Hector commenced a civil rights action under 42 U.S.C. § 1983 to recover the expenses incurred pursuing his Fourth Amendment claim. The District Court granted summary judgment against the officers' attempts to shield themselves from Hector's claim with the doctrine of qualified immunity, and we affirmed. Hector v. Watt, 203 F.3d 817 (3d Cir.1999) (per curium). With the officers' liability for violating Hector's Fourth Amendment right established, and their entitlement to qualified immunity blocked, the § 1983 claim was remanded to the District Court to determine damages. The District Court filed a one paragraph order granting the officers' motion for summary judgment and stating that “as a matter of law ․ the damages recoverable by plaintiff for defendant's violation of his civil rights under 42 U.S.C. § 1983 are limited to nominal damages of $1.00.”
Individuals may bring civil claims for damages resulting from violations of their Fourth Amendment rights under § 1983. See Parkhurst v. Trapp, 77 F.3d 707 (3d Cir.1996); Gillard v. Schmidt, 579 F.2d 825 (3d Cir.1978). We have recognized that “Section 1983, Title 42 U.S.C.A., is completely silent as to the kind of damages which may be awarded an injured plaintiff in a civil right suit,” Basista v. Weir, 340 F.2d 74, 85 (3d Cir.1965), and the Supreme Court has held that § 1983 damages “may include ․ out-of-pocket loss and other monetary harms.” Memphis Cmty. Sch. Dist. v. Stachura, 477 U.S. 299, 307, 106 S.Ct. 2537, 2543, 91 L.Ed.2d 249 (1986). Actions brought under § 1983 are reviewed like common law tort claims and require a proximate cause analysis. See Heck v. Humphrey, 512 U.S. 477, 114 S.Ct. 2364, 129 L.Ed.2d 383 (1994); Carey v. Piphus, 435 U.S. 247, 98 S.Ct. 1042, 55 L.Ed.2d 252 (1978); Olsen v. Correiro, 189 F.3d 52 (1st Cir.1999); Gierlinger v. Gleason, 160 F.3d 858 (2d Cir.1998).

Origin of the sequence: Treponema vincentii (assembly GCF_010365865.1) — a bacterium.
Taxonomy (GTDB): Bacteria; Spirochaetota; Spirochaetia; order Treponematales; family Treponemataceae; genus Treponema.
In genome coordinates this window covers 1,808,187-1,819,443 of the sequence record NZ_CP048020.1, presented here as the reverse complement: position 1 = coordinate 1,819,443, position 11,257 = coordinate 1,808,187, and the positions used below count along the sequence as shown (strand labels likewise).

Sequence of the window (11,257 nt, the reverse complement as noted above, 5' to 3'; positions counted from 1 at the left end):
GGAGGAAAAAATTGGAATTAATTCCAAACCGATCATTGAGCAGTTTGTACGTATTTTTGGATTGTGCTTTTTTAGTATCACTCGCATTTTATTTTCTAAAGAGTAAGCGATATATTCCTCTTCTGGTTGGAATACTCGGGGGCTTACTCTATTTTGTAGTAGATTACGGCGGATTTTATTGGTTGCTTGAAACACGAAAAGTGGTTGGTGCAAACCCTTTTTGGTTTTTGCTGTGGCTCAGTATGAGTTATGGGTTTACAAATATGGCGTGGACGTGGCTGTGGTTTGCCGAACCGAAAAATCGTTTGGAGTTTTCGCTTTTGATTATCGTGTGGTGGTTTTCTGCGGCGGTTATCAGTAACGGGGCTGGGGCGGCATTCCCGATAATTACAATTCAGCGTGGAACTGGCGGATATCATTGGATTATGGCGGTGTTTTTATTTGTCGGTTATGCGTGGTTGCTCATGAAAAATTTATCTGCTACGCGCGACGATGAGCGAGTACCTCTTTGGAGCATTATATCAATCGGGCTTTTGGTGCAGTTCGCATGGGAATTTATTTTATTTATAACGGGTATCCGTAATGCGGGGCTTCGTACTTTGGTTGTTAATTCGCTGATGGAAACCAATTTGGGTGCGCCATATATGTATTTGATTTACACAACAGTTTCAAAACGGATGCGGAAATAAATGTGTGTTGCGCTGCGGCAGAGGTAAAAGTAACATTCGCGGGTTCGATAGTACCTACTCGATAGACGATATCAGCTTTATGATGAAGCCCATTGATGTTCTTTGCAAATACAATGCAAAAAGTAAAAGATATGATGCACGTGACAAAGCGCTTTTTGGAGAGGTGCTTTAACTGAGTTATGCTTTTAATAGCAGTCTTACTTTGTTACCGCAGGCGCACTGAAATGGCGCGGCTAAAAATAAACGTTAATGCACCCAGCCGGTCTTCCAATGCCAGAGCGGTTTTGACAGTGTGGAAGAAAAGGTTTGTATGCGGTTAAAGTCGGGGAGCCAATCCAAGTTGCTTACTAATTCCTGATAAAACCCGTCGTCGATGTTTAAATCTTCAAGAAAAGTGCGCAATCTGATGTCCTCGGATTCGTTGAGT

The dispositive question, therefore, is whether the officers' illegal search and seizure of Hector's aircraft proximately caused the expenses related to Hector's suppression hearing. The first stage of a causation analysis requires a finding that the violation caused the damages in fact, and I need not belabor this portion of the analysis since “but for” the officers' illegal search Hector would not have been detained, searched, and prosecuted. Because the charges against Hector rested entirely upon the illegally seized drugs, without the officers' violation of his Fourth Amendment rights none of the subsequent criminal proceedings would have occurred.